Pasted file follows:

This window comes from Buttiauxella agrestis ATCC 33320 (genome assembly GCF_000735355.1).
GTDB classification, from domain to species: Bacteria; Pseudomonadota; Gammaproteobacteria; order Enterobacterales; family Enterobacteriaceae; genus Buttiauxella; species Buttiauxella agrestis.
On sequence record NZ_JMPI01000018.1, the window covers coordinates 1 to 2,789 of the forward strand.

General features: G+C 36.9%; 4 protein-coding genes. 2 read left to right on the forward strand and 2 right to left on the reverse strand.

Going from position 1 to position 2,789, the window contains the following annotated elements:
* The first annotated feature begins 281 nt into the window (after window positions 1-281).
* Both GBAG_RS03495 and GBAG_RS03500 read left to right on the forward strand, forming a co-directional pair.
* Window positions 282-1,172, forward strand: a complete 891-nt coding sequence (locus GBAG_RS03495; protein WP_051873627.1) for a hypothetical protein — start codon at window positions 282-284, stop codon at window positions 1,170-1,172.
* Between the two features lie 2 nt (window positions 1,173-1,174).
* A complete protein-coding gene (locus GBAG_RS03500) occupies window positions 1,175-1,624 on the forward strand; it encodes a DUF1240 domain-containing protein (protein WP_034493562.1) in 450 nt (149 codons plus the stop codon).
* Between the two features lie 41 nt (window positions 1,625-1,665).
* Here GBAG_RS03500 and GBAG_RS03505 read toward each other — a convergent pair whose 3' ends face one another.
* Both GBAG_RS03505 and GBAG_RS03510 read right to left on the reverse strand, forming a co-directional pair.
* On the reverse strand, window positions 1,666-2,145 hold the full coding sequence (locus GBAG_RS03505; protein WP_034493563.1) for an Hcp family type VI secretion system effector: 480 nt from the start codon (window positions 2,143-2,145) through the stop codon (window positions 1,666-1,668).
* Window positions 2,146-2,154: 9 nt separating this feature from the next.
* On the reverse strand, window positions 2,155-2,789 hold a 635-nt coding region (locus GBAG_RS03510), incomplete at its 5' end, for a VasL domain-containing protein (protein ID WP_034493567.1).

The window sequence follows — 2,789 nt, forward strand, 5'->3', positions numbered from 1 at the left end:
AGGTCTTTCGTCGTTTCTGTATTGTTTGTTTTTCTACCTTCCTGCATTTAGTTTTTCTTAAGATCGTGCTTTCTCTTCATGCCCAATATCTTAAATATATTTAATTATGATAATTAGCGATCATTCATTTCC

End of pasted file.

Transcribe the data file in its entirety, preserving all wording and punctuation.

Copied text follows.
This window comes from Buttiauxella agrestis ATCC 33320 (genome assembly GCF_000735355.1).
GTDB classification, from domain to species: Bacteria; Pseudomonadota; Gammaproteobacteria; order Enterobacterales; family Enterobacteriaceae; genus Buttiauxella; species Buttiauxella agrestis.
On sequence record NZ_JMPI01000018.1, the window covers coordinates 1 to 2,789 of the forward strand.

General features: G+C 36.9%; 4 protein-coding genes. 2 read left to right on the forward strand and 2 right to left on the reverse strand.

Going from position 1 to position 2,789, the window contains the following annotated elements:
* The first annotated feature begins 281 nt into the window (after window positions 1-281).
* Both GBAG_RS03495 and GBAG_RS03500 read left to right on the forward strand, forming a co-directional pair.
* Window positions 282-1,172, forward strand: a complete 891-nt coding sequence (locus GBAG_RS03495; protein WP_051873627.1) for a hypothetical protein — start codon at window positions 282-284, stop codon at window positions 1,170-1,172.
* Between the two features lie 2 nt (window positions 1,173-1,174).
* A complete protein-coding gene (locus GBAG_RS03500) occupies window positions 1,175-1,624 on the forward strand; it encodes a DUF1240 domain-containing protein (protein WP_034493562.1) in 450 nt (149 codons plus the stop codon).
* Between the two features lie 41 nt (window positions 1,625-1,665).
* Here GBAG_RS03500 and GBAG_RS03505 read toward each other — a convergent pair whose 3' ends face one another.
* Both GBAG_RS03505 and GBAG_RS03510 read right to left on the reverse strand, forming a co-directional pair.
* On the reverse strand, window positions 1,666-2,145 hold the full coding sequence (locus GBAG_RS03505; protein WP_034493563.1) for an Hcp family type VI secretion system effector: 480 nt from the start codon (window positions 2,143-2,145) through the stop codon (window positions 1,666-1,668).
* Window positions 2,146-2,154: 9 nt separating this feature from the next.
* On the reverse strand, window positions 2,155-2,789 hold a 635-nt coding region (locus GBAG_RS03510), incomplete at its 5' end, for a VasL domain-containing protein (protein ID WP_034493567.1).

The window sequence follows — 2,789 nt, forward strand, 5'->3', positions numbered from 1 at the left end:
AGGTCTTTCGTCGTTTCTGTATTGTTTGTTTTTCTACCTTCCTGCATTTAGTTTTTCTTAAGATCGTGCTTTCTCTTCATGCCCAATATCTTAAATATATTTAATTATGATAATTAGCGATCATTCATTTCC